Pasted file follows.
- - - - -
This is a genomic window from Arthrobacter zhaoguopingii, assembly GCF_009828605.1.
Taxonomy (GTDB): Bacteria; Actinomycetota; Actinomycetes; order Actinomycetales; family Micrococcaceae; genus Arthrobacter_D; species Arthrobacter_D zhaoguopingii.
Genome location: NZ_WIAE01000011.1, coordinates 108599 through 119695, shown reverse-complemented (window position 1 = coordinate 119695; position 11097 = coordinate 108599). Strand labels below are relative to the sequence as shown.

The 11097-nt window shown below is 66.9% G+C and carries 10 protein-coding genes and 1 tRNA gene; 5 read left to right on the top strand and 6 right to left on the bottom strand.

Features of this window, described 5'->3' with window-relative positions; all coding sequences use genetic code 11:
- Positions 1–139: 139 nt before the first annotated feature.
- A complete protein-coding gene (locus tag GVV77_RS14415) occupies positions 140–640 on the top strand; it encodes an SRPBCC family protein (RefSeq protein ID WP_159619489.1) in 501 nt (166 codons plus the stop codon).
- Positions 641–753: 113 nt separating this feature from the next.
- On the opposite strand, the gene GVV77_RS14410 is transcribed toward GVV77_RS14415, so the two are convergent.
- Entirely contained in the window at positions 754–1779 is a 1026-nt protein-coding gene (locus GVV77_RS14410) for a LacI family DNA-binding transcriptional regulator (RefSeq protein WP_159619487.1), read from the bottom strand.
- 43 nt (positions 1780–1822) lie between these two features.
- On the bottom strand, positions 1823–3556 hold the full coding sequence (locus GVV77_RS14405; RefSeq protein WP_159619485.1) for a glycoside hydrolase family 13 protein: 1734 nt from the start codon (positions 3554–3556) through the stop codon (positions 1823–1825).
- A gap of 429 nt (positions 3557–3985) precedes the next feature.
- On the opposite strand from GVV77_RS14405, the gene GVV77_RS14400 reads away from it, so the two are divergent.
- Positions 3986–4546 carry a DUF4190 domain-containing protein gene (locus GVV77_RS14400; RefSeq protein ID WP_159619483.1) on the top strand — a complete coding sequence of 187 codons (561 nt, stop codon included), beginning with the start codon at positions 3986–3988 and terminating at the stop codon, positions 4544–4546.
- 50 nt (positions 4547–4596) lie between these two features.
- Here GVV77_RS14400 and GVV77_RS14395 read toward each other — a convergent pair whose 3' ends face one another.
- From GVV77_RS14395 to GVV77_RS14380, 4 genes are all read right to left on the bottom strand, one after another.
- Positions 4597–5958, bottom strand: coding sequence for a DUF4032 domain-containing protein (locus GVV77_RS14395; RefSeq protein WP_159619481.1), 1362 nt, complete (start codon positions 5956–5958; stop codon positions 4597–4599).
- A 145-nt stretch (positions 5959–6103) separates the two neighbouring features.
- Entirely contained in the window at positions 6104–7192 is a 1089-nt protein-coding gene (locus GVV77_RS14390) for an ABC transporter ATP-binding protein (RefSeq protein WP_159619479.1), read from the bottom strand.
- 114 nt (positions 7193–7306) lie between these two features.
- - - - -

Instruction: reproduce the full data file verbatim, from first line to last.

This is a genomic window from Arthrobacter zhaoguopingii, assembly GCF_009828605.1.
Taxonomy (GTDB): Bacteria; Actinomycetota; Actinomycetes; order Actinomycetales; family Micrococcaceae; genus Arthrobacter_D; species Arthrobacter_D zhaoguopingii.
Genome location: NZ_WIAE01000011.1, coordinates 108599 through 119695, shown reverse-complemented (window position 1 = coordinate 119695; position 11097 = coordinate 108599). Strand labels below are relative to the sequence as shown.

The 11097-nt window shown below is 66.9% G+C and carries 10 protein-coding genes and 1 tRNA gene; 5 read left to right on the top strand and 6 right to left on the bottom strand.

Features of this window, described 5'->3' with window-relative positions; all coding sequences use genetic code 11:
- Positions 1–139: 139 nt before the first annotated feature.
- A complete protein-coding gene (locus tag GVV77_RS14415) occupies positions 140–640 on the top strand; it encodes an SRPBCC family protein (RefSeq protein ID WP_159619489.1) in 501 nt (166 codons plus the stop codon).
- Positions 641–753: 113 nt separating this feature from the next.
- On the opposite strand, the gene GVV77_RS14410 is transcribed toward GVV77_RS14415, so the two are convergent.
- Entirely contained in the window at positions 754–1779 is a 1026-nt protein-coding gene (locus GVV77_RS14410) for a LacI family DNA-binding transcriptional regulator (RefSeq protein WP_159619487.1), read from the bottom strand.
- 43 nt (positions 1780–1822) lie between these two features.
- On the bottom strand, positions 1823–3556 hold the full coding sequence (locus GVV77_RS14405; RefSeq protein WP_159619485.1) for a glycoside hydrolase family 13 protein: 1734 nt from the start codon (positions 3554–3556) through the stop codon (positions 1823–1825).
- A gap of 429 nt (positions 3557–3985) precedes the next feature.
- On the opposite strand from GVV77_RS14405, the gene GVV77_RS14400 reads away from it, so the two are divergent.
- Positions 3986–4546 carry a DUF4190 domain-containing protein gene (locus GVV77_RS14400; RefSeq protein ID WP_159619483.1) on the top strand — a complete coding sequence of 187 codons (561 nt, stop codon included), beginning with the start codon at positions 3986–3988 and terminating at the stop codon, positions 4544–4546.
- 50 nt (positions 4547–4596) lie between these two features.
- Here GVV77_RS14400 and GVV77_RS14395 read toward each other — a convergent pair whose 3' ends face one another.
- From GVV77_RS14395 to GVV77_RS14380, 4 genes are all read right to left on the bottom strand, one after another.
- Positions 4597–5958, bottom strand: coding sequence for a DUF4032 domain-containing protein (locus GVV77_RS14395; RefSeq protein WP_159619481.1), 1362 nt, complete (start codon positions 5956–5958; stop codon positions 4597–4599).
- A 145-nt stretch (positions 5959–6103) separates the two neighbouring features.
- Entirely contained in the window at positions 6104–7192 is a 1089-nt protein-coding gene (locus GVV77_RS14390) for an ABC transporter ATP-binding protein (RefSeq protein WP_159619479.1), read from the bottom strand.
- 114 nt (positions 7193–7306) lie between these two features.